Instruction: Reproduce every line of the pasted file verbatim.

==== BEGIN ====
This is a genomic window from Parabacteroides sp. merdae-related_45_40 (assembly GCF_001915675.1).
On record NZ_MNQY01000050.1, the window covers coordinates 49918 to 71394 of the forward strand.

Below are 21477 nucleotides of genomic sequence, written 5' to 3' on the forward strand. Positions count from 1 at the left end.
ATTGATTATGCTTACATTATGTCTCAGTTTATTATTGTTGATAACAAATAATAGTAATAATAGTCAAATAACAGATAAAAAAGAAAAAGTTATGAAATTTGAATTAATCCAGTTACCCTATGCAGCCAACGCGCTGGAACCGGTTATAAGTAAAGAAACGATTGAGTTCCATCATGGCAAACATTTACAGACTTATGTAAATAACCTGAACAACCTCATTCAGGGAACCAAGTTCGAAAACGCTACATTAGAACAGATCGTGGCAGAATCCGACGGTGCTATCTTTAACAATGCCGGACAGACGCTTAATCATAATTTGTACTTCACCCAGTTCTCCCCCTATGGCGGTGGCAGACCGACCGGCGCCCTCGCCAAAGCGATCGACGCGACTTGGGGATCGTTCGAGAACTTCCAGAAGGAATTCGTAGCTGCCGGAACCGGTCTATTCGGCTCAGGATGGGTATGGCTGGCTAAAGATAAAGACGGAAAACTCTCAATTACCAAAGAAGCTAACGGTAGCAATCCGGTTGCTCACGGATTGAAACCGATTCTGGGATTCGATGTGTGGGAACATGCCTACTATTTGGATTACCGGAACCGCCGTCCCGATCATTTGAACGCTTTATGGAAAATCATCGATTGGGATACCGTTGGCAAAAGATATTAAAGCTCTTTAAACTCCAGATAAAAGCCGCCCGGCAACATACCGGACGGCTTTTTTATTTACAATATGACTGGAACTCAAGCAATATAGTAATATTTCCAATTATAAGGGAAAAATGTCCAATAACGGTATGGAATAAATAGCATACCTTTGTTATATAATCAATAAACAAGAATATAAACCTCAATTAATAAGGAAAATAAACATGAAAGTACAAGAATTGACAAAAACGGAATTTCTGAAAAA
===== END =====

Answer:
This is a genomic window from Parabacteroides sp. merdae-related_45_40 (assembly GCF_001915675.1).
On record NZ_MNQY01000050.1, the window covers coordinates 49918 to 71394 of the forward strand.

Below are 21477 nucleotides of genomic sequence, written 5' to 3' on the forward strand. Positions count from 1 at the left end.
ATTGATTATGCTTACATTATGTCTCAGTTTATTATTGTTGATAACAAATAATAGTAATAATAGTCAAATAACAGATAAAAAAGAAAAAGTTATGAAATTTGAATTAATCCAGTTACCCTATGCAGCCAACGCGCTGGAACCGGTTATAAGTAAAGAAACGATTGAGTTCCATCATGGCAAACATTTACAGACTTATGTAAATAACCTGAACAACCTCATTCAGGGAACCAAGTTCGAAAACGCTACATTAGAACAGATCGTGGCAGAATCCGACGGTGCTATCTTTAACAATGCCGGACAGACGCTTAATCATAATTTGTACTTCACCCAGTTCTCCCCCTATGGCGGTGGCAGACCGACCGGCGCCCTCGCCAAAGCGATCGACGCGACTTGGGGATCGTTCGAGAACTTCCAGAAGGAATTCGTAGCTGCCGGAACCGGTCTATTCGGCTCAGGATGGGTATGGCTGGCTAAAGATAAAGACGGAAAACTCTCAATTACCAAAGAAGCTAACGGTAGCAATCCGGTTGCTCACGGATTGAAACCGATTCTGGGATTCGATGTGTGGGAACATGCCTACTATTTGGATTACCGGAACCGCCGTCCCGATCATTTGAACGCTTTATGGAAAATCATCGATTGGGATACCGTTGGCAAAAGATATTAAAGCTCTTTAAACTCCAGATAAAAGCCGCCCGGCAACATACCGGACGGCTTTTTTATTTACAATATGACTGGAACTCAAGCAATATAGTAATATTTCCAATTATAAGGGAAAAATGTCCAATAACGGTATGGAATAAATAGCATACCTTTGTTATATAATCAATAAACAAGAATATAAACCTCAATTAATAAGGAAAATAAACATGAAAGTACAAGAATTGACAAAAACGGAATTTCTGAAAAA